SLI and the brain

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Slides to accompany RALLI video: http://www.youtube.com/watch?v=BYD0xM9kers

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SLI and the brain

  1. 1. Specific language impairment and the brain Dorothy V M Bishop
  2. 2. Damage tothese areason the leftside of thebrainusuallycauseslanguagedisorder(aphasia)in adults
  3. 3. Specific language impairment (SLI) is sometimes called “developmental dysphasia” or “developmental aphasia” But the causes are different from causes of adult acquired aphasia
  4. 4. Evidence against brain damage in children with SLI: 1.Children who do have brain injury affectingthe language areas don’t usually develop SLI
  5. 5. Extreme example of language development after early damage to language areas Brain scan after removal of diseased cortex on left side of brain to control epilepsy  Child without left-sided language areas can still learn to talk and understand! Right side able to take over language functions
  6. 6. Evidence against brain damage in children with SLI: 2.Brain scans don’t usually show evidence ofany injury, unless child also has other signs ofneurological damage– E.g., epilepsy or motor (movement) problems severe enough to indicate brain damage
  7. 7. Early study comparing children with SLI with a typically-developing control group Routine examination of MRI structural brain scans: •No abnormality in 16/20 scans of language-impaired •Slight abnormalities in the other four •No abnormality in 8/12 typically-developing control children •Slight abnormalities in the other four Emphasises that we should not over-interpret slight abnormalities – they are common!Jernigan, T., Hesselink, J. R., Sowell, E., & Tallal, P. (1991). Cerebral structure onmagnetic resonance imaging in language- and learning-impaired children. Archives ofNeurology, 48, 539-545.
  8. 8. “There is now overwhelming evidence that children with [specific] learning disabilities do not have “holes in the brain”. No ..studies have found a one- to-one correlation between behavioural symptoms and MRI or postmortem pathology in [specific] learning disabilities”C. Leonard, 1997, p 161 Because of UK/US differences in terminology, [specific] added for clarificationLeonard, C. M. (1997). Language and the prefrontal cortex. In N. Krasnegor, G. R. Lyon& P. S. Goldman-Rakic (Eds.), Prefrontal cortex: Evolution, development, and behavioralneuroscience (pp. 141-166). Baltimore: Paul H. Brookes.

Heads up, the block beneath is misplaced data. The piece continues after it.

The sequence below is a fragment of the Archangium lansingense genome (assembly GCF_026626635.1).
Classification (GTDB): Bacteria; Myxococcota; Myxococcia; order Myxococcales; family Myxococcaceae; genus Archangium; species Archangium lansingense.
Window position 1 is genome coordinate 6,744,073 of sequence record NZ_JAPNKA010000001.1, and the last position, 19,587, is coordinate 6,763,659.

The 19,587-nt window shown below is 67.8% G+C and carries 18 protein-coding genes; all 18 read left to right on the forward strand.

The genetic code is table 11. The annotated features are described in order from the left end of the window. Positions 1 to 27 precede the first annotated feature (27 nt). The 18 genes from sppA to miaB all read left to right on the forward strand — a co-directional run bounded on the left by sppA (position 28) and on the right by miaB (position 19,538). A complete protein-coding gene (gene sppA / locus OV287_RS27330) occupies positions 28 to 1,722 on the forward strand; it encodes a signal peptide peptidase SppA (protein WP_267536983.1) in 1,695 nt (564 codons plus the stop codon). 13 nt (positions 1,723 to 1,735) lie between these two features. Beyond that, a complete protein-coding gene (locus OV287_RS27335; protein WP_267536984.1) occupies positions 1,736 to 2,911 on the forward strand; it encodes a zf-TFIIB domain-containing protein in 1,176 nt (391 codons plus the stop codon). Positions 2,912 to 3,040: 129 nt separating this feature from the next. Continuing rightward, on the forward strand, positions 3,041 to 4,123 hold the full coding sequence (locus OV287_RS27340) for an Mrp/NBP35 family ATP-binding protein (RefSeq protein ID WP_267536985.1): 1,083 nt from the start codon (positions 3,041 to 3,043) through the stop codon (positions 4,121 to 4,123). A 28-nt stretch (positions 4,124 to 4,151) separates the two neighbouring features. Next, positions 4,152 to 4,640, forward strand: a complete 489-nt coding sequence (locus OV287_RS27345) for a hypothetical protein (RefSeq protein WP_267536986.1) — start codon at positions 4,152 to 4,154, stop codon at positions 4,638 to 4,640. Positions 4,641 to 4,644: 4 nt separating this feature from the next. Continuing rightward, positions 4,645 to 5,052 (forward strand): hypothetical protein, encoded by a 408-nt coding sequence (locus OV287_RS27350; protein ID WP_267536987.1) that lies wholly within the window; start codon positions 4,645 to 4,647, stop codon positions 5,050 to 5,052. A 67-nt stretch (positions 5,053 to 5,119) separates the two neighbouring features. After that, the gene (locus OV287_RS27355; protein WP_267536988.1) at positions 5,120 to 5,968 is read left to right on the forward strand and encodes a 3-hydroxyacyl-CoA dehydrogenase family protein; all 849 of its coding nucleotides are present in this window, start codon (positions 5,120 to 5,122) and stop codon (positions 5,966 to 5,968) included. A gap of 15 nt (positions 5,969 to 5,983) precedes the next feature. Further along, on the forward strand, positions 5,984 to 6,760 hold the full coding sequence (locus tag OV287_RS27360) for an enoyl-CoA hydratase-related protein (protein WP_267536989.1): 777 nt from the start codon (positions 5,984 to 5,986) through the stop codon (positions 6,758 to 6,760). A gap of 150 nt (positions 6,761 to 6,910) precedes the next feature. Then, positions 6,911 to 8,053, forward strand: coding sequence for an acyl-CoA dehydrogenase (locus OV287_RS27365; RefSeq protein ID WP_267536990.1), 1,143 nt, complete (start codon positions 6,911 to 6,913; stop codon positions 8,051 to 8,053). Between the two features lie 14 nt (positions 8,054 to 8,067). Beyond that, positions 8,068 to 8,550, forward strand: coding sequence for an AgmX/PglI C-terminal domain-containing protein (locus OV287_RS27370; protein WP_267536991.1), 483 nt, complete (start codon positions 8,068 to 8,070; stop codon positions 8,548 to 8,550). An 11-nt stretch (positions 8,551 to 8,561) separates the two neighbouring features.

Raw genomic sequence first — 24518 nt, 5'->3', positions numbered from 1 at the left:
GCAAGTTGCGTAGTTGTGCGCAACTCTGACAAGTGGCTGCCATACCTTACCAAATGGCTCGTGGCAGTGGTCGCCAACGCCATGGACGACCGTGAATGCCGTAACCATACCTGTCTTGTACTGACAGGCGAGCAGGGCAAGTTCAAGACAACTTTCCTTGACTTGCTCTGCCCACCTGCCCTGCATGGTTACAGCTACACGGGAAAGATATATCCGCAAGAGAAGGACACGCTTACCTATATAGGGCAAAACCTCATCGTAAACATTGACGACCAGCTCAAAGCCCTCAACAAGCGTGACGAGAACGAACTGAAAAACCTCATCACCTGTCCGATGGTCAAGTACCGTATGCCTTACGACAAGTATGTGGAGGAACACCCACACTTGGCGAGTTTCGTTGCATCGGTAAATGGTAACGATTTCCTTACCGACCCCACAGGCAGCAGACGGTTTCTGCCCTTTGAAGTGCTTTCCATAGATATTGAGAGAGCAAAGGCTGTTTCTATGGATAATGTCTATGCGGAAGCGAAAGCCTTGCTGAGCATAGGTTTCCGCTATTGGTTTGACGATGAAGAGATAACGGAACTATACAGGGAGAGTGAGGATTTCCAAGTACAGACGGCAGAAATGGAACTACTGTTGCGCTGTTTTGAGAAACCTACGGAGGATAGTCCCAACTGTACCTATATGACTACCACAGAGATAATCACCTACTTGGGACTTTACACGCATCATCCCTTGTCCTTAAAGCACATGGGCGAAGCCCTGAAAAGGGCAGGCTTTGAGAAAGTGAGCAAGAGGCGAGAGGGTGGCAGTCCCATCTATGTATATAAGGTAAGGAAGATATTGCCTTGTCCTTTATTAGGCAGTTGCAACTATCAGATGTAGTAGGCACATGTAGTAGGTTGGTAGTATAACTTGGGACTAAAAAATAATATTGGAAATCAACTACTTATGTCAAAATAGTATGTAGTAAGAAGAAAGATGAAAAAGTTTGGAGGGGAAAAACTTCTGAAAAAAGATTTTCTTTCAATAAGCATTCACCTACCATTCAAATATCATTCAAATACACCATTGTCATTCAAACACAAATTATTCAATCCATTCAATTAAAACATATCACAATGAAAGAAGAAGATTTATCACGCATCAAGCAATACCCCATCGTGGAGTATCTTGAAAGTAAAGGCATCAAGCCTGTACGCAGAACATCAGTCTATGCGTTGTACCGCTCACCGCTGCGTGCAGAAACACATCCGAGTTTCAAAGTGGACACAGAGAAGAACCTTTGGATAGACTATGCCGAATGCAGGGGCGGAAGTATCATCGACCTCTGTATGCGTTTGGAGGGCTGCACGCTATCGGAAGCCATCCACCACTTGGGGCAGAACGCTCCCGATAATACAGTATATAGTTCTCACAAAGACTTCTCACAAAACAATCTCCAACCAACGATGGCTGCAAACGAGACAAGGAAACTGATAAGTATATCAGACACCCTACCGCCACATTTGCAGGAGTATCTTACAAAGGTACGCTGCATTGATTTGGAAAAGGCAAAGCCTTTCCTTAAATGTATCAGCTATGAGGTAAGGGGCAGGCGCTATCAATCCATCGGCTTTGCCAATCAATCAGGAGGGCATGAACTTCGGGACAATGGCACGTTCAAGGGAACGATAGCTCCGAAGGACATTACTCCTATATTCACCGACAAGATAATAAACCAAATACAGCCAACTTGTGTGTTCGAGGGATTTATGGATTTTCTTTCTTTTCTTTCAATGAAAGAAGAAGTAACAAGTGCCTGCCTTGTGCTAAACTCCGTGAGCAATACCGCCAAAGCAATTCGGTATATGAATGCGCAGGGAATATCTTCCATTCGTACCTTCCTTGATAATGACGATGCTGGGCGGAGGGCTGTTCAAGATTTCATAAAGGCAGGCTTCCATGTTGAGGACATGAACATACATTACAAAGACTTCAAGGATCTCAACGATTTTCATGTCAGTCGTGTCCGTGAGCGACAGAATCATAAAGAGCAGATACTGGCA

9. 9. Abnormal brain development in SLI? Growing evidence that genes are important in causing SLI Genetic influence could affect early stages of brain development What would this look like? – Brain may be atypical in shape/size? – Connections between brain regions affected? – Microscopic differences in brain cell arrangements? Not many studies: still early days
  10. 10. Rare cases with malformations affectinglanguage areas: perisylvian polymicrogyria Malformation evident from brain scans Typically associated with very severe expressive language difficulties and epilepsy See blog by Rob Rummel-Hudson who described the long pathway to getting a diagnosis for his daughter, Schuyler http://www.schuylersmonsterblog.com/
  11. 11. More commonly, only subtle evidence of developmental abnormality on MRI Frontal language region (defined in blue) very variable from person to person: Here looked at number of ridges (gyri) and fissures (sulci) in this IFS: inferior frontal sulcus region AAR: anterior ascending ramus AHR: anterior horizontal ramus PCS: precentral sulcusClark, M. M., & Plante, E. (1998). Morphology of the inferior frontal gyrus indevelopmentally language-disordered adults. Brain and Language, 61, 288-303.